The Empathy Gap Between White Social Workers and Clients of ColorFebruary 13, 2018
Empathy is a core human attribute — but it is far from infallible. In social work, an empathy gap tied to racial identity can lead to worse outcomes for people of color.
We like to think of ourselves and our colleagues as empathetic, but our experiences and actions can often contradict this notion. What does this mean for education and the world at large, and how can we improve this?
Terence Fitzgerald, clinical associate professor at the USC Suzanne Dworak-Peck School of Social Work and scholar of institutional racism, policy and child welfare, shares his recent research on racial empathy in social work.
USC Suzanne Dworak-Peck School of Social Work: Could you describe the findings of your research, in broad strokes?
Terence Fitzgerald: In education and policy, there’s this myth that everyone in the field is open-hearted and has the best interests of every child in mind, regardless of socioeconomic or racial background. Social work as a profession has this general myth, too. We have a code of ethics, and our general approach prioritizes diversity and inclusion.
Outwardly, we project a high sense of empathy and drive toward the mission of social justice for all. But from my own experience as a social worker and speaking with my peers of color over the years, we feel that there is little evidence to support this claim. Few are willing to face the reality that empathy ebbs and flows, depending on its primary target.
When it comes to people of color, empathy is complicated. I'm interested in exploring the dichotomy that exists within the profession of social work and education (K-16), and the broader implications of this phenomenon. I wanted to see if white social workers, who claim a sense of empathy and recognize it as a foundation of our profession, truly express it across racial lines, and contrast this with the ideas and experiences of black people in the profession.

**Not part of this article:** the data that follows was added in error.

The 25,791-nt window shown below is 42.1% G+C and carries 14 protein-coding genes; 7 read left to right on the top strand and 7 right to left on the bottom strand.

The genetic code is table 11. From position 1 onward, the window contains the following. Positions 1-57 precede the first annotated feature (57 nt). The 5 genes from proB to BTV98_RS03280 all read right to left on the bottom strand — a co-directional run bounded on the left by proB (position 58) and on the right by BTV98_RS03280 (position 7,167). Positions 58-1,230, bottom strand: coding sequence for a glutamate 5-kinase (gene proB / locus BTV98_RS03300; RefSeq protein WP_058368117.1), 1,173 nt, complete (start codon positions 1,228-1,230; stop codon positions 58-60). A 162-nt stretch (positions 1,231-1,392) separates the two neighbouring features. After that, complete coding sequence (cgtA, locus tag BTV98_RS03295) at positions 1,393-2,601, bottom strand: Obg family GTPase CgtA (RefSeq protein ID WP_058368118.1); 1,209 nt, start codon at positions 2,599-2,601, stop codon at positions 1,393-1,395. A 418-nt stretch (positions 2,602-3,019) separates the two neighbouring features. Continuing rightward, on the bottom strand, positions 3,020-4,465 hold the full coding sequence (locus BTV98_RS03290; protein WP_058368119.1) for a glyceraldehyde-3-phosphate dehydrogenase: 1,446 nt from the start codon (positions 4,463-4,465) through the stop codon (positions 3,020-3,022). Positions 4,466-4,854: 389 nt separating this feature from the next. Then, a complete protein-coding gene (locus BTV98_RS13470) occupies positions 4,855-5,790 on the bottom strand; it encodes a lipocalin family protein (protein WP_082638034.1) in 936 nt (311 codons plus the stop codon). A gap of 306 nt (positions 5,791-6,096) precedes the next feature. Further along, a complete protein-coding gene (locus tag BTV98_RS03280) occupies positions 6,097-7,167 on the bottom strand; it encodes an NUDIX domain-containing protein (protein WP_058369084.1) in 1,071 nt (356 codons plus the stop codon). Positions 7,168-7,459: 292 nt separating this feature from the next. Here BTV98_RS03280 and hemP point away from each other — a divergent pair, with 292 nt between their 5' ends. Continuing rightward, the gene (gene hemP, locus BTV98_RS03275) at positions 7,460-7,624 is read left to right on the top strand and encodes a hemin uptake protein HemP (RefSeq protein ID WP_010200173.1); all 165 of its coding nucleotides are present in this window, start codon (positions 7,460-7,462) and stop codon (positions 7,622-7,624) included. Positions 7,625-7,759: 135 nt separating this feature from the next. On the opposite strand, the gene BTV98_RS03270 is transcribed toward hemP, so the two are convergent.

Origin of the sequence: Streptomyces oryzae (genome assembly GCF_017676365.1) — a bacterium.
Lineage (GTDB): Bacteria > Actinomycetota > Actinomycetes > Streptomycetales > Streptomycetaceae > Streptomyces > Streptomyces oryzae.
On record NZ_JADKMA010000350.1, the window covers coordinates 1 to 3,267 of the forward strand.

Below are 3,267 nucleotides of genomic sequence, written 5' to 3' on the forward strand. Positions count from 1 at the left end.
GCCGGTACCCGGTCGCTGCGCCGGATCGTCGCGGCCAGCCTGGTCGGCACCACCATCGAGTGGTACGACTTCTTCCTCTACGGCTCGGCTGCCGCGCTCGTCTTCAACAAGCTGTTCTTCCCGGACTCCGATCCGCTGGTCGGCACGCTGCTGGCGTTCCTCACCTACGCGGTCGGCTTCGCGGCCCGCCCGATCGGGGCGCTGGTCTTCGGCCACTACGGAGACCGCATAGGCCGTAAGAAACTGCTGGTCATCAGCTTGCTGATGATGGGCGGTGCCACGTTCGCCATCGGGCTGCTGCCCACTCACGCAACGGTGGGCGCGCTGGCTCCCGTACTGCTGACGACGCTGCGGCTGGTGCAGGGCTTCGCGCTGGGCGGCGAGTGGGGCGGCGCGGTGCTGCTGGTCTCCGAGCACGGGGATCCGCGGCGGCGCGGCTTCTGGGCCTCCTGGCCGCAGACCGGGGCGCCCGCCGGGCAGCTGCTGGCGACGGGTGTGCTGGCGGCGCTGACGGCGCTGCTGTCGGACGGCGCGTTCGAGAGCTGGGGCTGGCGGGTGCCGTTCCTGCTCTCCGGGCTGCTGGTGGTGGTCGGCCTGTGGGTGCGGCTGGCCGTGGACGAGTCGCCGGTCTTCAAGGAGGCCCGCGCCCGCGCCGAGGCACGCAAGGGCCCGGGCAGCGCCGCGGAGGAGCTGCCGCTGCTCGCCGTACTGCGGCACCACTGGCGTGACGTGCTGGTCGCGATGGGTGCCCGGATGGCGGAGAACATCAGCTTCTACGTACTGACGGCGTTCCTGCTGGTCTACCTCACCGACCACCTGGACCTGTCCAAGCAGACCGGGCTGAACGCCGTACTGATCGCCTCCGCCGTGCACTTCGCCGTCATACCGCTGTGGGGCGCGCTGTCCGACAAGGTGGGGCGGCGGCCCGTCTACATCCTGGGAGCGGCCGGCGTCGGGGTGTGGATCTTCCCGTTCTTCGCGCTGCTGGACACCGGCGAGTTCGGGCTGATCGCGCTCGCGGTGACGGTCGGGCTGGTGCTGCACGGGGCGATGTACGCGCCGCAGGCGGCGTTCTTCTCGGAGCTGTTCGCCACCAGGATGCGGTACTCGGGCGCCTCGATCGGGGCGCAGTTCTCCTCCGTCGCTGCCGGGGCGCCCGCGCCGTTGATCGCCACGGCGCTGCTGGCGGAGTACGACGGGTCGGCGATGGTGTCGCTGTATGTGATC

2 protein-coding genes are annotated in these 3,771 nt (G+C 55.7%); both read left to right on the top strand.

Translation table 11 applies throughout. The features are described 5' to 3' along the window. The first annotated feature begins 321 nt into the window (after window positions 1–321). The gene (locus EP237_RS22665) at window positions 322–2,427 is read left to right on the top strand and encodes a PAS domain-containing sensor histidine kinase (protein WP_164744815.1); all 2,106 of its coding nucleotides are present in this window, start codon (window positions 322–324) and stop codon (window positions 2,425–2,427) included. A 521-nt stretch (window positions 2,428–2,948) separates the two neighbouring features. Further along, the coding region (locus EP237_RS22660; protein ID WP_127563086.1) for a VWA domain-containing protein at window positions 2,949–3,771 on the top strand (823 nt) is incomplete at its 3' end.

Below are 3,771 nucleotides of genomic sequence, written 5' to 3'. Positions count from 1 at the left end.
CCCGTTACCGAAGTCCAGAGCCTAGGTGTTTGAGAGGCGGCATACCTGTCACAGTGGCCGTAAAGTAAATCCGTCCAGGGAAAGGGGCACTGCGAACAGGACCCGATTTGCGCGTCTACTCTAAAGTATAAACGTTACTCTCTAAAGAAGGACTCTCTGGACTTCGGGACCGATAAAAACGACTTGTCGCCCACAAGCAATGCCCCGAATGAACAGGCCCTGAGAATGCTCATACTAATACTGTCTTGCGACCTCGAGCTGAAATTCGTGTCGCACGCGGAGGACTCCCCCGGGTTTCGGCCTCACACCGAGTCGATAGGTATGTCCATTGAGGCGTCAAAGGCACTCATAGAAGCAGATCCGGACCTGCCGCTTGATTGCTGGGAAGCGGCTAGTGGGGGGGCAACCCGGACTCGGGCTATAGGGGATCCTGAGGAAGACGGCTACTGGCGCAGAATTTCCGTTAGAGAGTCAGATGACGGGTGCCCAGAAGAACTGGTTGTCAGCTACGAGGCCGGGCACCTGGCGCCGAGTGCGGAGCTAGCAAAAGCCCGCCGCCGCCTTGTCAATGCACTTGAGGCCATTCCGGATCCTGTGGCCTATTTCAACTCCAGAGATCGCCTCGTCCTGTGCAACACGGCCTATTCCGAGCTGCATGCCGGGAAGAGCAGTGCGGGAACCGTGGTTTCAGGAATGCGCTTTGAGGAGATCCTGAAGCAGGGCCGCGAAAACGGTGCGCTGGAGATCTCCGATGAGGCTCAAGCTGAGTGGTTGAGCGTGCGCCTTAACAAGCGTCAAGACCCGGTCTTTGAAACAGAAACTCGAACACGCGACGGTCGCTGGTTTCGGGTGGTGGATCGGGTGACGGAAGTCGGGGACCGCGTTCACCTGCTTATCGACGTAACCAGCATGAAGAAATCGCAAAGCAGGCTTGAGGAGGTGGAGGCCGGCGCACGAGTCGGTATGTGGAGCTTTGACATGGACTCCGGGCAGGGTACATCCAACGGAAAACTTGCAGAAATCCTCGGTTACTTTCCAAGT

USC: Can the implications of this research be extended beyond the field of social work?
TF: I think this research has larger implications about empathy regarding groups that have been historically oppressed and at risk of discriminatory practices. With the rise of hate within the Trump era, scholars and social justice watch groups have documented evidence that proves racial tensions are not only alive, but kicking with a newfound fury. We see a similar issue in terms of immigration: who is seen as the "worthy" immigrant? In relation to immigration issues, some groups are seen as more deserving of empathy than others.
As a country, we say that we're empathetic. I say the same thing of social work as a profession. And the country is founded on aspects of empathy and altruism. But in practice, we pick and choose the degree of empathy that we direct towards particular populations. This goes beyond just social work. People don’t want to admit that their empathy is limited by racial lines.
USC: How did you assess the levels of empathy in your research? Have any patterns emerged?